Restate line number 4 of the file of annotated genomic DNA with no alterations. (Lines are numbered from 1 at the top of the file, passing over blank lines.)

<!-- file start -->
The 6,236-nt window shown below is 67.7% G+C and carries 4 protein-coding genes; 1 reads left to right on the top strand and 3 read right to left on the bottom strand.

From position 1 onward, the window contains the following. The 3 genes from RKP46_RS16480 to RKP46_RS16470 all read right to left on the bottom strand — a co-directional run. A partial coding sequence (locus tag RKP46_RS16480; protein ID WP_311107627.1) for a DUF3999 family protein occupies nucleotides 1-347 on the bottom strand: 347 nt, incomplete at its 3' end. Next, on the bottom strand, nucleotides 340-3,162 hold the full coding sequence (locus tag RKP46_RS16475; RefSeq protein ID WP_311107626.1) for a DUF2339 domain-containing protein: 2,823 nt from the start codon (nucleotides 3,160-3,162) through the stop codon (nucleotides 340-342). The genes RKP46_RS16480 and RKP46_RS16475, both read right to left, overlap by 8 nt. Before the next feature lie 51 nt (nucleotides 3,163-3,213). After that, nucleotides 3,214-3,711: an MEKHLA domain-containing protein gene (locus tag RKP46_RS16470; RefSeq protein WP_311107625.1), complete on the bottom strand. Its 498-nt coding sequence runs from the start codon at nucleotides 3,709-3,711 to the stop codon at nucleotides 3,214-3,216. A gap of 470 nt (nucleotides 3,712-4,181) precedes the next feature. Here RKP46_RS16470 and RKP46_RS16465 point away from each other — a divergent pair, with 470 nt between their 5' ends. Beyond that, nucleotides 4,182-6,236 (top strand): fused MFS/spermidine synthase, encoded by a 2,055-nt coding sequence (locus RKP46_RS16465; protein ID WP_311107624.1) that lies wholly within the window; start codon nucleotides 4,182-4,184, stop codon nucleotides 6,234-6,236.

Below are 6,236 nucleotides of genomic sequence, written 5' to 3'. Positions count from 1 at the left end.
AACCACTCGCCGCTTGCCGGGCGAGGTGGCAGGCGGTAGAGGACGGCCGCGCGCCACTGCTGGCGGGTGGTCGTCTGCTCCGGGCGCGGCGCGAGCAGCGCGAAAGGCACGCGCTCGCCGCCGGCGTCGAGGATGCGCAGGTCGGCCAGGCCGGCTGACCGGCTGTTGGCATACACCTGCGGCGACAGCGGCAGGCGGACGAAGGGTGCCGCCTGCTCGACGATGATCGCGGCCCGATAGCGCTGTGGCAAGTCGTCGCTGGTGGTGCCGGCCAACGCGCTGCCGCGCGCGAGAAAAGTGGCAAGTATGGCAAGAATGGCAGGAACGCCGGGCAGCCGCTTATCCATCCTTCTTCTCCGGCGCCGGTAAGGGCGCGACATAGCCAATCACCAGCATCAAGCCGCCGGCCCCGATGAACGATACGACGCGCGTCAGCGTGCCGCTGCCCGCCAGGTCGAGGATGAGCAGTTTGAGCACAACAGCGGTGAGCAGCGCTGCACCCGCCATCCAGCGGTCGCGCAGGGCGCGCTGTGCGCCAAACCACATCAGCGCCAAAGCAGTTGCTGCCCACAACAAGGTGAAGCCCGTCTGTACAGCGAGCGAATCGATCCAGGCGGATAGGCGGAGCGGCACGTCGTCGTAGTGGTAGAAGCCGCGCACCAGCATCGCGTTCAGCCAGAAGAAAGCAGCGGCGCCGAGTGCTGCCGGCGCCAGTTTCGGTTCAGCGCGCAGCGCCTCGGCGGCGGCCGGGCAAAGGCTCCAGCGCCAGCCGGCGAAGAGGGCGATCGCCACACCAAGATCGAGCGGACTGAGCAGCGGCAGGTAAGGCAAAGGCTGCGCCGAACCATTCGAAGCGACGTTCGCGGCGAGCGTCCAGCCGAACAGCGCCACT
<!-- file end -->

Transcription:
AACCACTCGCCGCTTGCCGGGCGAGGTGGCAGGCGGTAGAGGACGGCCGCGCGCCACTGCTGGCGGGTGGTCGTCTGCTCCGGGCGCGGCGCGAGCAGCGCGAAAGGCACGCGCTCGCCGCCGGCGTCGAGGATGCGCAGGTCGGCCAGGCCGGCTGACCGGCTGTTGGCATACACCTGCGGCGACAGCGGCAGGCGGACGAAGGGTGCCGCCTGCTCGACGATGATCGCGGCCCGATAGCGCTGTGGCAAGTCGTCGCTGGTGGTGCCGGCCAACGCGCTGCCGCGCGCGAGAAAAGTGGCAAGTATGGCAAGAATGGCAGGAACGCCGGGCAGCCGCTTATCCATCCTTCTTCTCCGGCGCCGGTAAGGGCGCGACATAGCCAATCACCAGCATCAAGCCGCCGGCCCCGATGAACGATACGACGCGCGTCAGCGTGCCGCTGCCCGCCAGGTCGAGGATGAGCAGTTTGAGCACAACAGCGGTGAGCAGCGCTGCACCCGCCATCCAGCGGTCGCGCAGGGCGCGCTGTGCGCCAAACCACATCAGCGCCAAAGCAGTTGCTGCCCACAACAAGGTGAAGCCCGTCTGTACAGCGAGCGAATCGATCCAGGCGGATAGGCGGAGCGGCACGTCGTCGTAGTGGTAGAAGCCGCGCACCAGCATCGCGTTCAGCCAGAAGAAAGCAGCGGCGCCGAGTGCTGCCGGCGCCAGTTTCGGTTCAGCGCGCAGCGCCTCGGCGGCGGCCGGGCAAAGGCTCCAGCGCCAGCCGGCGAAGAGGGCGATCGCCACACCAAGATCGAGCGGACTGAGCAGCGGCAGGTAAGGCAAAGGCTGCGCCGAACCATTCGAAGCGACGTTCGCGGCGAGCGTCCAGCCGAACAGCGCCACT